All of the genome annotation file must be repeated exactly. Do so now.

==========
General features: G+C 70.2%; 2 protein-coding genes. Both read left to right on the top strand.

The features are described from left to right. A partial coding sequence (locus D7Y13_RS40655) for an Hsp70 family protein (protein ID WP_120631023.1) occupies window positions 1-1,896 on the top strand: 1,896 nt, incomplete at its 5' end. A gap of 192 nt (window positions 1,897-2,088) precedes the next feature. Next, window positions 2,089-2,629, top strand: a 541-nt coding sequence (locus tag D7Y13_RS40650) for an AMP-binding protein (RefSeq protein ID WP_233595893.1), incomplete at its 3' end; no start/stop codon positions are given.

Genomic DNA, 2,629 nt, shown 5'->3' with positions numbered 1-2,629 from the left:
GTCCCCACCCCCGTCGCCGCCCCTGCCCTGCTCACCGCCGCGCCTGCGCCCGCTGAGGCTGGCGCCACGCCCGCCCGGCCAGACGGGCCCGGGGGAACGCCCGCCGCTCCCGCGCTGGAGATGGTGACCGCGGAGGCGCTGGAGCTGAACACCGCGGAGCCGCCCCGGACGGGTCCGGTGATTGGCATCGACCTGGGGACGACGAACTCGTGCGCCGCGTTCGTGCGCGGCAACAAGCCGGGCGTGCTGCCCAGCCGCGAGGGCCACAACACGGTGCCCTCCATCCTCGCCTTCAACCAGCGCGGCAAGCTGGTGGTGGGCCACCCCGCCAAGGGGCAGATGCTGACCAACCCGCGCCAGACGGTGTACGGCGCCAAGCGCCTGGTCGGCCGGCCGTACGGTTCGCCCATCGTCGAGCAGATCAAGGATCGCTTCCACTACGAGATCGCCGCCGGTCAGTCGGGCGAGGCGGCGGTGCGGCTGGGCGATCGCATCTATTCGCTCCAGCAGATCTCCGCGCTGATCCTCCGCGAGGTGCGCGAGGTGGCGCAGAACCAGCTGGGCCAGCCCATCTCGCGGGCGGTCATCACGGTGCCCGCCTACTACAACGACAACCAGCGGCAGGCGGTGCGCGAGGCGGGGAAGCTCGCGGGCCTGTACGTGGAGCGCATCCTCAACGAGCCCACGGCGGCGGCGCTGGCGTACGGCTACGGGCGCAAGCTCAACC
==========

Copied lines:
General features: G+C 70.2%; 2 protein-coding genes. Both read left to right on the top strand.

The features are described from left to right. A partial coding sequence (locus D7Y13_RS40655) for an Hsp70 family protein (protein ID WP_120631023.1) occupies window positions 1-1,896 on the top strand: 1,896 nt, incomplete at its 5' end. A gap of 192 nt (window positions 1,897-2,088) precedes the next feature. Next, window positions 2,089-2,629, top strand: a 541-nt coding sequence (locus tag D7Y13_RS40650) for an AMP-binding protein (RefSeq protein ID WP_233595893.1), incomplete at its 3' end; no start/stop codon positions are given.

Genomic DNA, 2,629 nt, shown 5'->3' with positions numbered 1-2,629 from the left:
GTCCCCACCCCCGTCGCCGCCCCTGCCCTGCTCACCGCCGCGCCTGCGCCCGCTGAGGCTGGCGCCACGCCCGCCCGGCCAGACGGGCCCGGGGGAACGCCCGCCGCTCCCGCGCTGGAGATGGTGACCGCGGAGGCGCTGGAGCTGAACACCGCGGAGCCGCCCCGGACGGGTCCGGTGATTGGCATCGACCTGGGGACGACGAACTCGTGCGCCGCGTTCGTGCGCGGCAACAAGCCGGGCGTGCTGCCCAGCCGCGAGGGCCACAACACGGTGCCCTCCATCCTCGCCTTCAACCAGCGCGGCAAGCTGGTGGTGGGCCACCCCGCCAAGGGGCAGATGCTGACCAACCCGCGCCAGACGGTGTACGGCGCCAAGCGCCTGGTCGGCCGGCCGTACGGTTCGCCCATCGTCGAGCAGATCAAGGATCGCTTCCACTACGAGATCGCCGCCGGTCAGTCGGGCGAGGCGGCGGTGCGGCTGGGCGATCGCATCTATTCGCTCCAGCAGATCTCCGCGCTGATCCTCCGCGAGGTGCGCGAGGTGGCGCAGAACCAGCTGGGCCAGCCCATCTCGCGGGCGGTCATCACGGTGCCCGCCTACTACAACGACAACCAGCGGCAGGCGGTGCGCGAGGCGGGGAAGCTCGCGGGCCTGTACGTGGAGCGCATCCTCAACGAGCCCACGGCGGCGGCGCTGGCGTACGGCTACGGGCGCAAGCTCAACC